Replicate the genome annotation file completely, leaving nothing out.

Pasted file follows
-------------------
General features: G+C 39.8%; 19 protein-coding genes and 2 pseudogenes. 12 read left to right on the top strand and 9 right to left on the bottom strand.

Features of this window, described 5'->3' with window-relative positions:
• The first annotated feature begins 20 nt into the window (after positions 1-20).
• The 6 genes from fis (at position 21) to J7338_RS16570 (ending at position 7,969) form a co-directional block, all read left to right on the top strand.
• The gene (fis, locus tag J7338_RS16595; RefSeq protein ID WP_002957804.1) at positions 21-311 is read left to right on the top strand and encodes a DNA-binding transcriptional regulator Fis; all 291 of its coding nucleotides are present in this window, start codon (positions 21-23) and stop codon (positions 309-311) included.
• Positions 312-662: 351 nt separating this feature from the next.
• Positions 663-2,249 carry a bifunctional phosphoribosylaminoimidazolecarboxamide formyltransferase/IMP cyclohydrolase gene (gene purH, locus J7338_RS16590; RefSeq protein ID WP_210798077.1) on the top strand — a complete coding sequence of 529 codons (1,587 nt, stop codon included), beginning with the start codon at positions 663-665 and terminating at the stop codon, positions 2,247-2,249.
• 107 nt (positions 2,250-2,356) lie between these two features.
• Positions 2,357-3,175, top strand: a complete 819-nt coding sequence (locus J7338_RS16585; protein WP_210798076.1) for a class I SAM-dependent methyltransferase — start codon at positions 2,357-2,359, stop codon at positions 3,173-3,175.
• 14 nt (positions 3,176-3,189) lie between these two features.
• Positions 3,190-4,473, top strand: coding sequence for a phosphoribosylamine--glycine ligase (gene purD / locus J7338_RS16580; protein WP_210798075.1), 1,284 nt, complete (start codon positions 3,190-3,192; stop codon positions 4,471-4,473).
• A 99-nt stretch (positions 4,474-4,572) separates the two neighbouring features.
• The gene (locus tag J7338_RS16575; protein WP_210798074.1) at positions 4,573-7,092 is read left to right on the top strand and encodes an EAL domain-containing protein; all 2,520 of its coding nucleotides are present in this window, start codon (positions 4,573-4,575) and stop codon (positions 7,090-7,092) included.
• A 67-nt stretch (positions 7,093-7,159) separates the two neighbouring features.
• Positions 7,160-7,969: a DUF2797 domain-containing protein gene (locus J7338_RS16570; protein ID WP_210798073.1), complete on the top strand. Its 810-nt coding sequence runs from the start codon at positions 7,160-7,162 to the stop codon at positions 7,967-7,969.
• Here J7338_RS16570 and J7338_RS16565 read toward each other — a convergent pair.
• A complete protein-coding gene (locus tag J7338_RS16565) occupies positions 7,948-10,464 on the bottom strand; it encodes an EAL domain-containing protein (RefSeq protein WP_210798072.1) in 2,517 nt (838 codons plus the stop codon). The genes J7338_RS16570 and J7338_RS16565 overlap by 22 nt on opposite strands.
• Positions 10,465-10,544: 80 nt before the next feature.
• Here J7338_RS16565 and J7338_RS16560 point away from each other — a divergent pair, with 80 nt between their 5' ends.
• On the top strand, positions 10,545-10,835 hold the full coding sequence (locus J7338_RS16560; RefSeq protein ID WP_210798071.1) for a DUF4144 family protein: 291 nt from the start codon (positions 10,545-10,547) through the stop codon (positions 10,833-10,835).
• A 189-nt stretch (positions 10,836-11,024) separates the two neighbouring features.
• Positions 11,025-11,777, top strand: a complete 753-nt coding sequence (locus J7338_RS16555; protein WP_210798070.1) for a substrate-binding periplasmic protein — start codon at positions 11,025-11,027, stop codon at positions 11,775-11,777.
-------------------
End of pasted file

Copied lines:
General features: G+C 39.8%; 19 protein-coding genes and 2 pseudogenes. 12 read left to right on the top strand and 9 right to left on the bottom strand.

Features of this window, described 5'->3' with window-relative positions:
• The first annotated feature begins 20 nt into the window (after positions 1-20).
• The 6 genes from fis (at position 21) to J7338_RS16570 (ending at position 7,969) form a co-directional block, all read left to right on the top strand.
• The gene (fis, locus tag J7338_RS16595; RefSeq protein ID WP_002957804.1) at positions 21-311 is read left to right on the top strand and encodes a DNA-binding transcriptional regulator Fis; all 291 of its coding nucleotides are present in this window, start codon (positions 21-23) and stop codon (positions 309-311) included.
• Positions 312-662: 351 nt separating this feature from the next.
• Positions 663-2,249 carry a bifunctional phosphoribosylaminoimidazolecarboxamide formyltransferase/IMP cyclohydrolase gene (gene purH, locus J7338_RS16590; RefSeq protein ID WP_210798077.1) on the top strand — a complete coding sequence of 529 codons (1,587 nt, stop codon included), beginning with the start codon at positions 663-665 and terminating at the stop codon, positions 2,247-2,249.
• 107 nt (positions 2,250-2,356) lie between these two features.
• Positions 2,357-3,175, top strand: a complete 819-nt coding sequence (locus J7338_RS16585; protein WP_210798076.1) for a class I SAM-dependent methyltransferase — start codon at positions 2,357-2,359, stop codon at positions 3,173-3,175.
• 14 nt (positions 3,176-3,189) lie between these two features.
• Positions 3,190-4,473, top strand: coding sequence for a phosphoribosylamine--glycine ligase (gene purD / locus J7338_RS16580; protein WP_210798075.1), 1,284 nt, complete (start codon positions 3,190-3,192; stop codon positions 4,471-4,473).
• A 99-nt stretch (positions 4,474-4,572) separates the two neighbouring features.
• The gene (locus tag J7338_RS16575; protein WP_210798074.1) at positions 4,573-7,092 is read left to right on the top strand and encodes an EAL domain-containing protein; all 2,520 of its coding nucleotides are present in this window, start codon (positions 4,573-4,575) and stop codon (positions 7,090-7,092) included.
• A 67-nt stretch (positions 7,093-7,159) separates the two neighbouring features.
• Positions 7,160-7,969: a DUF2797 domain-containing protein gene (locus J7338_RS16570; protein ID WP_210798073.1), complete on the top strand. Its 810-nt coding sequence runs from the start codon at positions 7,160-7,162 to the stop codon at positions 7,967-7,969.
• Here J7338_RS16570 and J7338_RS16565 read toward each other — a convergent pair.
• A complete protein-coding gene (locus tag J7338_RS16565) occupies positions 7,948-10,464 on the bottom strand; it encodes an EAL domain-containing protein (RefSeq protein WP_210798072.1) in 2,517 nt (838 codons plus the stop codon). The genes J7338_RS16570 and J7338_RS16565 overlap by 22 nt on opposite strands.
• Positions 10,465-10,544: 80 nt before the next feature.
• Here J7338_RS16565 and J7338_RS16560 point away from each other — a divergent pair, with 80 nt between their 5' ends.
• On the top strand, positions 10,545-10,835 hold the full coding sequence (locus J7338_RS16560; RefSeq protein ID WP_210798071.1) for a DUF4144 family protein: 291 nt from the start codon (positions 10,545-10,547) through the stop codon (positions 10,833-10,835).
• A 189-nt stretch (positions 10,836-11,024) separates the two neighbouring features.
• Positions 11,025-11,777, top strand: a complete 753-nt coding sequence (locus J7338_RS16555; protein WP_210798070.1) for a substrate-binding periplasmic protein — start codon at positions 11,025-11,027, stop codon at positions 11,775-11,777.